Professor at Information Technologies and Programming Faculty
Winning Competitions: Does That Make You a Good Programmer?
Many people claim that winners of various competitions aren’t good at practical tasks, even prominent people in the field of IT, such as Peter Norvig. The discussion of this question flared up again in the comment section of a video (in Russian) on the phenomenon of Russian programmers that was published on the Russians Are Ok YouTube channel. In two weeks, more than 215,000 people have watched it. I wrote a big text (in Russian) about this discussion but now I’d like to summarize it here as well.
I have a text titled What Do They Know? (in Russian). In particular, it’s about the Accounts Chamber of Russia’s understanding of what Russian universities have accomplished during the implementation of the 5−100 academic excellence project. I wanted to give the same headline to this blog, too but changed my mind. However, I will give you two examples of successful IT businesses founded by competition winners who I know personally.
The first example is MemSQL and the homonymous company of my PhD student, a bronze medalist of the world programming championship ACM ICPC 2001, Nikita Shamgunov, who was a member of the Ural Federal University’s team. Recently, his company changed its name to SingleStore. It’s now priced at $ 500 million and has branches in several countries.
Another, even more impressive example, is the triumph of Alexander Skidanov, a gold medalist of ACM ICPC 2008 (he entered it as a member of Kalashnikov Izhevsk State Technical University’s team which took third place). As Nikita Shamgunov has said, Alexander created a "unicorn" in three years. Alexander was the first employee at MemSQL (2011−2016) and before that, in 2009−2011, he worked at Microsoft. Then he underwent a training period at OpenAI, and, just like Nikita, entered YCombinator in winter 2017.
Finally, Alexander created the company NEAR Protocol that has designed a blockchain protocol that is faster and better at scaling compared to its renowned competitors, and also makes both coding blockchain apps and using them easier. You can find articles written by Alexander Skidanov here (in Russian) and learn how he and Evgeny Kapun launched their company here (in Russian).
Alexander had discussed the idea for this protocol with his then colleagues at MemSQL and other team members with whom he took part in ACM ICPC. Four out of five people agreed to help him. In just one day of August, 2018, NEAR’s team grew from three to seven team members, and in the following week, two more people joined them. At the same time, their level of expertise was incredible. All the programmers were either former employees of MemSQL or had many years of experience at Google or Facebook. Three of them were gold medalists of ACM ICPC. One of them won ACM ICPC twice — ITMO University’s graduate Mikhail Kever. Later, another ITMO graduate and double champion of ACM ICPC Evgeny Kapun, who lives in Russia, also joined the company.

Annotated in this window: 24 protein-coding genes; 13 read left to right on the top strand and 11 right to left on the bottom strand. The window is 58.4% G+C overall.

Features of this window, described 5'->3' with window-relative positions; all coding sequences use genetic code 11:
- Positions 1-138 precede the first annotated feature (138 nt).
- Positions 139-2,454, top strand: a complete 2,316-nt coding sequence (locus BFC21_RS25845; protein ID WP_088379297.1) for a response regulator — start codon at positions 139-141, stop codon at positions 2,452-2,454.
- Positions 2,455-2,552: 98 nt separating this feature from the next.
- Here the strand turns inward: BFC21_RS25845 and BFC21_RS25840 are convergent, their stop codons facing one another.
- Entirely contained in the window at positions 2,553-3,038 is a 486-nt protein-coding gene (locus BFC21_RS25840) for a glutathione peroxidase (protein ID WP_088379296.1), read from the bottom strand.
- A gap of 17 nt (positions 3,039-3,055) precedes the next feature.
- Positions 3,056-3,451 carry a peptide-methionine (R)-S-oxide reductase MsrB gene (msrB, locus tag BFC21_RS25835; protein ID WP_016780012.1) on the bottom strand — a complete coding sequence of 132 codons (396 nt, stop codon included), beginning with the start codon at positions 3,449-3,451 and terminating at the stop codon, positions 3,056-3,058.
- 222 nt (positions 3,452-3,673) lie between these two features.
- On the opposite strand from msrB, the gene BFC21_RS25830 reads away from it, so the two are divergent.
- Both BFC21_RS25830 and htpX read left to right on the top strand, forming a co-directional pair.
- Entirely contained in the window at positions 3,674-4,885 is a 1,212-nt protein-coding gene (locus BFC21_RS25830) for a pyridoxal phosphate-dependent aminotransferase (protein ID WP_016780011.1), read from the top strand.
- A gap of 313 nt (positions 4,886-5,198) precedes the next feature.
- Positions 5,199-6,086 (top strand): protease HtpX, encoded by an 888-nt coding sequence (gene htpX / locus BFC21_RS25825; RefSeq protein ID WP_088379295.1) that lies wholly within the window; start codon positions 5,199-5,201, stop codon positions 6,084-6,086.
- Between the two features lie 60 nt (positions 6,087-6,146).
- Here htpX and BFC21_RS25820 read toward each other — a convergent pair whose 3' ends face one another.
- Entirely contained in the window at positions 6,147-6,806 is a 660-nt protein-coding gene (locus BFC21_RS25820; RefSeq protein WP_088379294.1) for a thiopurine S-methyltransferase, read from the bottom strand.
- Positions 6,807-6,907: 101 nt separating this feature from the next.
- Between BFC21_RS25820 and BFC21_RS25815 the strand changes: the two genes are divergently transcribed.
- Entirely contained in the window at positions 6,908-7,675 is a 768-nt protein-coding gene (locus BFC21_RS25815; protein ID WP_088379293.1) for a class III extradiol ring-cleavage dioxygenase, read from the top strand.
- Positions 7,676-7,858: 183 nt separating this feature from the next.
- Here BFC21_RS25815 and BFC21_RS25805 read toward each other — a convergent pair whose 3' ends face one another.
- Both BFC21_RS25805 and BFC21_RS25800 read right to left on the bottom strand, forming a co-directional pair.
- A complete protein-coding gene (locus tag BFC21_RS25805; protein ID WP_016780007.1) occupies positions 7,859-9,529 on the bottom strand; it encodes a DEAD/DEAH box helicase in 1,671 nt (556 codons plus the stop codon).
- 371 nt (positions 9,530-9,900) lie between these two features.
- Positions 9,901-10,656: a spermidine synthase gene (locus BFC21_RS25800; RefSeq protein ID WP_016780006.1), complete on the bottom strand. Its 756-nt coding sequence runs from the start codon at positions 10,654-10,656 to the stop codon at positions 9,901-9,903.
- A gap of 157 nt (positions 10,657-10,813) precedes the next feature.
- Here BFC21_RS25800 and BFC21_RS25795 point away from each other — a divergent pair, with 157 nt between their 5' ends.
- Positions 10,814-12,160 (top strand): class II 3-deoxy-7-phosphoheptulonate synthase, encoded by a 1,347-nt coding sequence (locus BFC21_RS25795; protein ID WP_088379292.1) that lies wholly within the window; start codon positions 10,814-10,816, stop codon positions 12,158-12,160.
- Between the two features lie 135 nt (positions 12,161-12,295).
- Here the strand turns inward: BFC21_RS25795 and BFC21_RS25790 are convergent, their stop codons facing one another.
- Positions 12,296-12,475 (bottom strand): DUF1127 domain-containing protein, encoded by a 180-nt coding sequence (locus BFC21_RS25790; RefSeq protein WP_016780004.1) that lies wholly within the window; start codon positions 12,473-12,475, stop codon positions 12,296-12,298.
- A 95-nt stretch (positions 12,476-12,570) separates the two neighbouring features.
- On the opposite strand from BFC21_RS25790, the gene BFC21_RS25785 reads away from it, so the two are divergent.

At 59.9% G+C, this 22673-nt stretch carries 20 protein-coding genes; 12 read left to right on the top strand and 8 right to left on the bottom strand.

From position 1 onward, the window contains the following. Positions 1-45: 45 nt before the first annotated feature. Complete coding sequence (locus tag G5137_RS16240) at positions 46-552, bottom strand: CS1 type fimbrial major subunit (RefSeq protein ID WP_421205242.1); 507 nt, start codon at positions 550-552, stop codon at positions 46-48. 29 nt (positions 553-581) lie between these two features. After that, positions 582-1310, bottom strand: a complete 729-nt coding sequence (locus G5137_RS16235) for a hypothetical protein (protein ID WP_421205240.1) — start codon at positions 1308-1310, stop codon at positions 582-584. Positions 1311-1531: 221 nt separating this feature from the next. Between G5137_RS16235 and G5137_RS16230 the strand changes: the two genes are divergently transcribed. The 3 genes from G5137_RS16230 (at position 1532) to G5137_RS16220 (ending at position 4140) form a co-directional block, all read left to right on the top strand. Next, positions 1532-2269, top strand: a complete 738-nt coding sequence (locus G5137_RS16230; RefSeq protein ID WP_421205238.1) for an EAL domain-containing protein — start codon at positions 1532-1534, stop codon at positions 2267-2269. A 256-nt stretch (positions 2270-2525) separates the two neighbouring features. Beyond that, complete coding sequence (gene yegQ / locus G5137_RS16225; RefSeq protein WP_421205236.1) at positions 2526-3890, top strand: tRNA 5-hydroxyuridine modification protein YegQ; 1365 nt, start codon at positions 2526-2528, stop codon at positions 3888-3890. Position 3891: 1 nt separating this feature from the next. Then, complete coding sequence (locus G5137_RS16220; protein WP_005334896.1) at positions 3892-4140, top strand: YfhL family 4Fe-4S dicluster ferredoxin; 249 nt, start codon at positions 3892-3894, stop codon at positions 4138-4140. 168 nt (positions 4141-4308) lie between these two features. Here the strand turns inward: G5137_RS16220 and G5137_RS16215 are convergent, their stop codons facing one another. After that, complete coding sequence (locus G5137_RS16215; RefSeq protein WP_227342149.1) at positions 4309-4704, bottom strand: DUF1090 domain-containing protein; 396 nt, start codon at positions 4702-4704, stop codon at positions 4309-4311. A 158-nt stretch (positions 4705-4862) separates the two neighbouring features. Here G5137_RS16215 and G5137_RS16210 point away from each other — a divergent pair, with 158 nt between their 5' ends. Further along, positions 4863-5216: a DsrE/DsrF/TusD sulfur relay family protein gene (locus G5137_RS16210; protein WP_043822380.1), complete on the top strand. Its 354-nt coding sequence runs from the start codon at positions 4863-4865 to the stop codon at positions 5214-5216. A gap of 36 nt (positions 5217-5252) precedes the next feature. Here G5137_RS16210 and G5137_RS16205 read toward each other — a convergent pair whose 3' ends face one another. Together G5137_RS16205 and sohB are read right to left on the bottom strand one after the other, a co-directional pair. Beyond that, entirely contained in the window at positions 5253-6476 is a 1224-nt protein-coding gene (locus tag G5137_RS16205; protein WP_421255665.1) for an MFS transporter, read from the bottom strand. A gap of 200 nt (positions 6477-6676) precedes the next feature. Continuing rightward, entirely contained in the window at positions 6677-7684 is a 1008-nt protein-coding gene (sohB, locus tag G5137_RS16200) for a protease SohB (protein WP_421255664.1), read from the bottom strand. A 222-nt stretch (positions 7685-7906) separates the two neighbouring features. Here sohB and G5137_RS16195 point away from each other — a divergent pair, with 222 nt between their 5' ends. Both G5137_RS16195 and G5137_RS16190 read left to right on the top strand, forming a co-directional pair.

By that time, there were only six ACM ICPC double champions in the world. Now there are nine, and two of them work at Alexander Skidanov’s company (I'd also like to note that you can't participate in the finals of ICPC more than twice. Among the double champions are Andrey Lopatin and Nikolai Durov from St. Petersburg State University, Gennady Korotkevich, Niyaz Nigmatullin, Mikhail Kever, and Evgeny Kapun from ITMO, as well as Mikhail Ipatov, Vladislav Makeev, and Grigory Reznikov from Moscow State University). It helped them find funding because investors know that the initial product or idea frequently changes, so they pay more attention to the team itself. Many teams all over the world are working on this blockchain protocol and most of them, including NEAR, do it openly, so their ideas and code are available to everyone. Moreover, after Alexander Skidanov’s suggestion, forty-four teams agreed to discuss their projects here. You can learn more about his own ideas here. I find it weird that more than 40 videos made by Alexander have only 6,000 views on YouTube. Masha and the Bear cartoons have much more… Evidently, the discussion is quite complex. And some say that competition winners aren’t good in practice…